“You just can’t blame everything in the health system on this law.  It had a lot of problems before it, and it’s actually helping to make them better.”

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More evidence that Americans are scary stupid

These Americans don’t know the (un)Affordable Care Act *is* ObamaCare LuciferCare




As described by the Daily Caller, last Monday, Sept. 30, 2013, ABC’s late-night show host Jimmy Kimmel trolled the streets of Los Angeles to ask people to choose which health plan they preferred: Obamcare or the Affordable Care Act. These are, of course, the exact same thing. But that didn’t stop people in L.A. from pontificating on the various pros and cons of “two” policies that are the SAME THING.

One guy called Obamacare “un-American,” but the Affordable Care Act is “more American.” Another thinks that Obamacare is “socialist,” but the Affordable Care Act is not.

From their asinine responses, however, I think I now know why the POS has told the lapdog media not to call the (un)Affordable Care Act by the more commonly-known name of Obamacare.

The Obama brand name is now soiled, but the Orwellian Newspeak of “Affordable Care Act” isn’t. The stupids in this Kimmel video actually think just because it’s called “Affordable Care Act,” that means LuciferCare actually is affordable!

God help us.


H/t FOTM’s Miss May

See also:


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Poll: 56% of Americans don't want Obamacare

But does that mean Congress or the useless GOP will repeal it?


new+medical+symbolDana Blanton reports for FoxNews.com, May 22, 2013, that a Fox News poll released Wednesday finds that while 26% of voters say their health care situation will be better under the new Affordable Care Act, better known as Obamacare, twice as many — 53% — say it will be worse.  Another 13% say it won’t make a difference.

Here are some of the poll’s other findings:
  • 85% of Republicans and 51% of independents say they will be worse off under ObamaCare, but nearly half of Democrats expect to be better off (48%), while 24% of Democrats believe they will be worse off.
  • Young voters and seniors are pessimistic about Obamacare: A majority of those under age 35 and those 65+ think things will be worse under the 2010 health care law.
  • Overall, a 56% majority of Americans want to go back to the health care system that was in place in 2009, including 30% of Democrats, 55% of independents, and 85% of Republicans. That majority cuts across income, gender, education, and age groups.
  • Asked why the economy is not doing better under Obama’s leadership, 49% say Obama’s ideas have been bad and too many of them have been implemented, up from 37% two years ago. But 41% still think Obama has had good ideas, and too few of them have passed.

The Fox News poll is based on landline and cell phone interviews with 1,013 randomly chosen registered voters nationwide and was conducted under the joint direction of Anderson Robbins Research (D) and Shaw & Company Research (R) from May 18 to May 20.  The full poll has a margin of sampling error of plus or minus three percentage points.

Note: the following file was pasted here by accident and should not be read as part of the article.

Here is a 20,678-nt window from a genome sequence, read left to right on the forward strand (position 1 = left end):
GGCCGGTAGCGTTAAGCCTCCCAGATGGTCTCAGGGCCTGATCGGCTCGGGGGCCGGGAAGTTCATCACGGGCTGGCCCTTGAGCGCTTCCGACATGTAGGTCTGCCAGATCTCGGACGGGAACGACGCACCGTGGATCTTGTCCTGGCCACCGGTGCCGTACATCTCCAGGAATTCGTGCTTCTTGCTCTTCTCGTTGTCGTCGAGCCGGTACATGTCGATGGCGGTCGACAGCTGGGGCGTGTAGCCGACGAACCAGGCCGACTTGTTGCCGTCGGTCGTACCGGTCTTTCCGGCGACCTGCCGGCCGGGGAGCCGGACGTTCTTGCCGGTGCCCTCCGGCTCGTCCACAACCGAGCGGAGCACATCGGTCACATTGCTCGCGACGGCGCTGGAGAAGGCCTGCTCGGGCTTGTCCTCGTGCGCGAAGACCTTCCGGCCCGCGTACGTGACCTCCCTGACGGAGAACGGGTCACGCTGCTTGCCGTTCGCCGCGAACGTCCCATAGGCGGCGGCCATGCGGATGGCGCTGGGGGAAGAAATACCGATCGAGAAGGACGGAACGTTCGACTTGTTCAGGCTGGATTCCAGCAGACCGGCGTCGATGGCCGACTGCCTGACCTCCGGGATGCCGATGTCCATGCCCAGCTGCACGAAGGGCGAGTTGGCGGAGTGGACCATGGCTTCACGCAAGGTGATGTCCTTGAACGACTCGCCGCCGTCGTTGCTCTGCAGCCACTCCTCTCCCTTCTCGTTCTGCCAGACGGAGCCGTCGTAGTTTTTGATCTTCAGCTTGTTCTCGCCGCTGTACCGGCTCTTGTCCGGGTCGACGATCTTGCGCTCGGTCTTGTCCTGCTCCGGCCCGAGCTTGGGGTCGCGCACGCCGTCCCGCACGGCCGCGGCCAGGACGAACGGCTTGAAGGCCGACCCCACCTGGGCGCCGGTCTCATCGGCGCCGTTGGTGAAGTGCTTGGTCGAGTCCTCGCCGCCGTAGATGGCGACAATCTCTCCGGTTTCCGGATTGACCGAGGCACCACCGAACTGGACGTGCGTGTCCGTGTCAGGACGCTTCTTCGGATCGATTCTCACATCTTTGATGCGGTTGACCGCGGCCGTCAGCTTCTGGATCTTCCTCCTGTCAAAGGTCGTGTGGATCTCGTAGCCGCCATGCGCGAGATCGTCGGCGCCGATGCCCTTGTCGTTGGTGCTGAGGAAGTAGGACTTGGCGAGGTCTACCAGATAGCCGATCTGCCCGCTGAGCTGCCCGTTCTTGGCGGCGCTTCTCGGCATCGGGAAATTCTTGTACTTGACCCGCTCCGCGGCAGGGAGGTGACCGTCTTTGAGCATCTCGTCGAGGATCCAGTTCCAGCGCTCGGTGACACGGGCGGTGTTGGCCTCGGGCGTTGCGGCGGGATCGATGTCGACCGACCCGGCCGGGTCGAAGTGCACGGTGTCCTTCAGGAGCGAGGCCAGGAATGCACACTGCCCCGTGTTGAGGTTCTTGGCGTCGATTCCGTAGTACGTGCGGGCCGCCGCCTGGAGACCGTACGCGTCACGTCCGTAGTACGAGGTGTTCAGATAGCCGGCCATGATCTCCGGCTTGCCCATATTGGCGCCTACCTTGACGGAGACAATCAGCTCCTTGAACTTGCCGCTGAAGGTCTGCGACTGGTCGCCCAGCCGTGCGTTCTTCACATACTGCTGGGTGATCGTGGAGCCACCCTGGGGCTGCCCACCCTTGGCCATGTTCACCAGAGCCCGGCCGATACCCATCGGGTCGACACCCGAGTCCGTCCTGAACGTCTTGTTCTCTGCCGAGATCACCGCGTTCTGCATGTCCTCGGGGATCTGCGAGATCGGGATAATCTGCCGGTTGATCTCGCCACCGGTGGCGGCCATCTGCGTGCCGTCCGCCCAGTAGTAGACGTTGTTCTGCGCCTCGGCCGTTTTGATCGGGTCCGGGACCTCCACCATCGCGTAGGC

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Obamacare offers free sterilization to teens

Do you remember then-House Speaker Nancy Pelosi calling on Americans to support the massive Obamacare bill that no Congressperson had actually read, saying that “we must pass it to find out what’s in it”?
Every day since the passage of that monstrous piece of legislation, we are finding out exactly “what’s in it.”
Here’s another “what” that’s in the abomination of the Affordable Care Act, better known as Obamacare:

Did you know that Obamacare offers free sterilization to teenagers?

That isn’t actually in the Orwellian-named “Affordable Care Act” (Obamacare is anything but affordable). The devil is in the detail — in the many administrative rules and regulations conjured by the Executive Branch of the U.S. federal government to implement Obamacare.
Elizabeth Harrington reports for CNSNews that the preventive services regulation that Health and Human Services Secretary Kathleen Sebelius has issued under the Obamacare law requires health care plans to offer free sterilizations to girls as young as their teens.
The HHS mandate, which took effect last August 1, requires nearly all health care plans in the United States to provide, without cost sharing, “all Food and Drug Administration approved contraceptive methods, sterilization procedures, and patient education and counseling for all women with reproductive capacity, from menarche to menopause,” which means all females who have begun ovulating, including teenagers.

POS and SibeliusPresident Lucifer and his henchwoman, the nominally-Catholic HHS Secretary Kathleen Sebelius. (AP Photo)

The National Institutes of Health says that U.S. females usually start to menstruate “around age 12.” Thus the HHS-mandated insurance coverage providing sterilizations without cost-sharing would apply to girls as young as 12.
The Obama Administration announced in March that the preventive services mandate would also apply to college and university health plans, “to ensure students enrolled in these plans benefit from important consumer protections in the Affordable Care Act,” an HHS Fact Sheet stated.
H/t FOTM’s Sunny.